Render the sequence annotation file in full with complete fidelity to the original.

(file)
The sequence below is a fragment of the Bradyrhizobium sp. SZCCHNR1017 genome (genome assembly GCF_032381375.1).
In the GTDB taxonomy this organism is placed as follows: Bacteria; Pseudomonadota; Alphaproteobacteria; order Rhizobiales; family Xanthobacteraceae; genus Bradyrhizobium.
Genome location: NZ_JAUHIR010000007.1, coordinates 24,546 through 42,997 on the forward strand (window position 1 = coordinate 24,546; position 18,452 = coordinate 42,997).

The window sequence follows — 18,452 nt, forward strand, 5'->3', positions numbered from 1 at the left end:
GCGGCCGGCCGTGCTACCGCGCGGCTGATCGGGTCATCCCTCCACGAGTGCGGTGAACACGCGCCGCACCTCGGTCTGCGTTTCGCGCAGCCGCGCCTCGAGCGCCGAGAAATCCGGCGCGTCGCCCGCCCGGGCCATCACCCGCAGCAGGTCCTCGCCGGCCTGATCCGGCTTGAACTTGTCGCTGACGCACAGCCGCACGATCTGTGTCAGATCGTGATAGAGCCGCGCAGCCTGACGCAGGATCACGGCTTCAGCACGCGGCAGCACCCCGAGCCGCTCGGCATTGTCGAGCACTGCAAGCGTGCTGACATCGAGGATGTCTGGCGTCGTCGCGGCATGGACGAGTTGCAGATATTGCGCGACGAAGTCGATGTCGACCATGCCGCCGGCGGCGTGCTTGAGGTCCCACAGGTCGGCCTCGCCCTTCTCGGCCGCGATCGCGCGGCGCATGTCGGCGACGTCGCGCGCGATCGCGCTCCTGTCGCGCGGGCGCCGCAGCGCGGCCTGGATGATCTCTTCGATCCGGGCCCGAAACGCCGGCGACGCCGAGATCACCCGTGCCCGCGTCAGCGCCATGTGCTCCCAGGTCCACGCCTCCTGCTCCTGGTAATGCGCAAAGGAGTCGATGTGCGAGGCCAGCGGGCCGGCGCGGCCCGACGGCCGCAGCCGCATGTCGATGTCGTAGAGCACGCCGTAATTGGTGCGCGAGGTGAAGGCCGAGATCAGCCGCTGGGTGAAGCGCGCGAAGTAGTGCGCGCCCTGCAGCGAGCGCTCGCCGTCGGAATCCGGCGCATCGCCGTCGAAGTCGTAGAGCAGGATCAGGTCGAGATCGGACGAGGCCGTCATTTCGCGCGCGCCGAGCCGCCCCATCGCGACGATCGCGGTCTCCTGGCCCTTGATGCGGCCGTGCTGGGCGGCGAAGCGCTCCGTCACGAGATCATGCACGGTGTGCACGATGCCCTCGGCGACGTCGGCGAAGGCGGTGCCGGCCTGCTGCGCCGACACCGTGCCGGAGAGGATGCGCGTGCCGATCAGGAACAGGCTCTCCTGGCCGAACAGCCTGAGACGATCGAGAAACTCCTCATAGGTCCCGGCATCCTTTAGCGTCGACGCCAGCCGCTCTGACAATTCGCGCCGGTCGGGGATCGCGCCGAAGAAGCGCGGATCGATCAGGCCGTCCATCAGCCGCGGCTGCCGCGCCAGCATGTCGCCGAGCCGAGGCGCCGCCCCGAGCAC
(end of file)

The sequence below is a fragment of the Bradyrhizobium sp. SZCCHNR1017 genome (genome assembly GCF_032381375.1).
In the GTDB taxonomy this organism is placed as follows: Bacteria; Pseudomonadota; Alphaproteobacteria; order Rhizobiales; family Xanthobacteraceae; genus Bradyrhizobium.
Genome location: NZ_JAUHIR010000007.1, coordinates 24,546 through 42,997 on the forward strand (window position 1 = coordinate 24,546; position 18,452 = coordinate 42,997).

The window sequence follows — 18,452 nt, forward strand, 5'->3', positions numbered from 1 at the left end:
GCGGCCGGCCGTGCTACCGCGCGGCTGATCGGGTCATCCCTCCACGAGTGCGGTGAACACGCGCCGCACCTCGGTCTGCGTTTCGCGCAGCCGCGCCTCGAGCGCCGAGAAATCCGGCGCGTCGCCCGCCCGGGCCATCACCCGCAGCAGGTCCTCGCCGGCCTGATCCGGCTTGAACTTGTCGCTGACGCACAGCCGCACGATCTGTGTCAGATCGTGATAGAGCCGCGCAGCCTGACGCAGGATCACGGCTTCAGCACGCGGCAGCACCCCGAGCCGCTCGGCATTGTCGAGCACTGCAAGCGTGCTGACATCGAGGATGTCTGGCGTCGTCGCGGCATGGACGAGTTGCAGATATTGCGCGACGAAGTCGATGTCGACCATGCCGCCGGCGGCGTGCTTGAGGTCCCACAGGTCGGCCTCGCCCTTCTCGGCCGCGATCGCGCGGCGCATGTCGGCGACGTCGCGCGCGATCGCGCTCCTGTCGCGCGGGCGCCGCAGCGCGGCCTGGATGATCTCTTCGATCCGGGCCCGAAACGCCGGCGACGCCGAGATCACCCGTGCCCGCGTCAGCGCCATGTGCTCCCAGGTCCACGCCTCCTGCTCCTGGTAATGCGCAAAGGAGTCGATGTGCGAGGCCAGCGGGCCGGCGCGGCCCGACGGCCGCAGCCGCATGTCGATGTCGTAGAGCACGCCGTAATTGGTGCGCGAGGTGAAGGCCGAGATCAGCCGCTGGGTGAAGCGCGCGAAGTAGTGCGCGCCCTGCAGCGAGCGCTCGCCGTCGGAATCCGGCGCATCGCCGTCGAAGTCGTAGAGCAGGATCAGGTCGAGATCGGACGAGGCCGTCATTTCGCGCGCGCCGAGCCGCCCCATCGCGACGATCGCGGTCTCCTGGCCCTTGATGCGGCCGTGCTGGGCGGCGAAGCGCTCCGTCACGAGATCATGCACGGTGTGCACGATGCCCTCGGCGACGTCGGCGAAGGCGGTGCCGGCCTGCTGCGCCGACACCGTGCCGGAGAGGATGCGCGTGCCGATCAGGAACAGGCTCTCCTGGCCGAACAGCCTGAGACGATCGAGAAACTCCTCATAGGTCCCGGCATCCTTTAGCGTCGACGCCAGCCGCTCTGACAATTCGCGCCGGTCGGGGATCGCGCCGAAGAAGCGCGGATCGATCAGGCCGTCCATCAGCCGCGGCTGCCGCGCCAGCATGTCGCCGAGCCGAGGCGCCGCCCCGAGCAC